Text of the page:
Our weekly explainer on economics using lessons from popular culture. In Installment 16, Richard Thaler makes an appearance in Deewar to explain the Endowment Effect.
Amitabh Bachchan: Aaj mere paas buildingay hai, property hai, bank balance hai, bangla hai, gaadi hai — kya hai tumhaare paas?
Shashi Kapoor: Mere paas maa hai.
This scene from Deewar is one of the most iconic in all of Hindi cinema. Amitabh informs his bro Shashi that he has “buildings, property, bank balance, a bungalow and a car.” What does bro have? There is a shocked moment right after Amitabh says these words, perhaps because both men realise the sloppy redundancy of mentioning buildings, property and a bungalow in the same sentence. Then Shashi, whose mom in the film is a stern copy editor (though this revelation was left out on the editing floor), says that he has mother.
Richard Thaler, who got the Nobel Prize for Economics yesterday, would have approved. The scene is an excellent illustration of a term he coined: ‘The Endowment Effect.’ Both men place a high value on what they own — perhaps higher than they should.
Thaler, a giant of behavioural economics, coined the term in 1980. There was an excellent illustration of it in a study in 1984 by Jack L Knetsch and JA Sinden. Participants in that study were given, at random, either a lottery ticket or two dollars. After some time, they were given the option to switch. Most of them refused, because they had come to value whatever they had been given because it now belonged to them. In another study that Knetsch and Thaler did in 1990 with the legendary Daniel Kahneman, half the participants, chosen randomly, were given a mug. Then the other half were asked to name a price they would buy a mug at, and the lucky owners were asked to quote a selling price. As Kahneman revealed: “The results were dramatic: the average selling price was about double the average buying price.”
The Endowment Effect, thus, to go by a common definition, is “the hypothesis that people ascribe more value to things merely because they own them.” Or, as you might say by reversing a common Hindi proverb, Ghar ki daal murgi baraabar.
There are multiple explanations for this behaviour. Thaler and Kahneman put forward Loss Aversion as one of them: The pain we feel at losing something we own is more than the joy we get at receiving something of equivalent value. Other explanations for it come from neoclassical economics, natural selection and so on. My own simple hunch is that in a world of scarcity, we are all wired to value what we own highly so that we have that minimum sense of well-being that we need to carry on.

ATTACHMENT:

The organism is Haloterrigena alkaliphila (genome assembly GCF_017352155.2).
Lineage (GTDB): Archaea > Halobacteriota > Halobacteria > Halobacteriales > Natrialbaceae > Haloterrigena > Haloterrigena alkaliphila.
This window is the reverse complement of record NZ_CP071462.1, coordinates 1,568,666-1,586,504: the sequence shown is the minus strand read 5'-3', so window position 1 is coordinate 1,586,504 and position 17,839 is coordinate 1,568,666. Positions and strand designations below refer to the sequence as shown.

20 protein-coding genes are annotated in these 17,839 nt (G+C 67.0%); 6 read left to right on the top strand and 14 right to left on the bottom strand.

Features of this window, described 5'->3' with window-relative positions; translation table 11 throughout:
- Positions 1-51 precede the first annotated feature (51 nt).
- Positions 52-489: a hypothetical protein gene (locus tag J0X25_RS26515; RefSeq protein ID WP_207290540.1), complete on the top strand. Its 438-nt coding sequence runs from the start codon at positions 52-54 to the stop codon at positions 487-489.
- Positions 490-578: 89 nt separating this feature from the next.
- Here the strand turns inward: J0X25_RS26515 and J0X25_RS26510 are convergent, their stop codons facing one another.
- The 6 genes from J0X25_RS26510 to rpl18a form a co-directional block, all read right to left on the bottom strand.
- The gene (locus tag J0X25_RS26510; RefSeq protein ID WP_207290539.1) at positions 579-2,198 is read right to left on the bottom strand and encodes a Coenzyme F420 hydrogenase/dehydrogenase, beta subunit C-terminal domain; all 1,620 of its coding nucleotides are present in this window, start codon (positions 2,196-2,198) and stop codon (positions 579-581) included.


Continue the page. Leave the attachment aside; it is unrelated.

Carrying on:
If you look around you, you’ll find that everyone shows signs of the Endowment Effect. Ask someone what phone or car you should buy, and they’ll be likely to recommend the one they own. Indeed, I would say that this goes beyond material goods. Once people adopt an ideological label, they will defend that ideology to the death, and will close themselves to counter-arguments. Part of the reason for this, of course, is what they would already have invested into their involvement with it, so there are elements of the Sunk Cost Fallacy here. (Ajay Devgan demonstrated this in a previous installment of Houseful Economics.)
I have written about The Endowment Effect in the context of poker: some players get too attached to their hands, and don’t fold enough, for just this reason. Amitabh’s character in Deewar certainly shows signs of it, with his affection for his buildings, property and bungalow, though one should perhaps not blame a cognitive bias for Shashi’s attachment to his mother. Mothers can be awesome.
Further reading: There are two masterpieces on behavioral economics that you should read immediately if you haven’t already. One is Thaler’s book, Misbehaving. The other is Kahneman’s Thinking, Fast and Slow. To read more about the Endowment Effect, check out this excellent 1991 paper by Kahneman, Knetsch and Thaler.
If you buy physical copies of the two books above, I guarantee that you will value them more once you have them.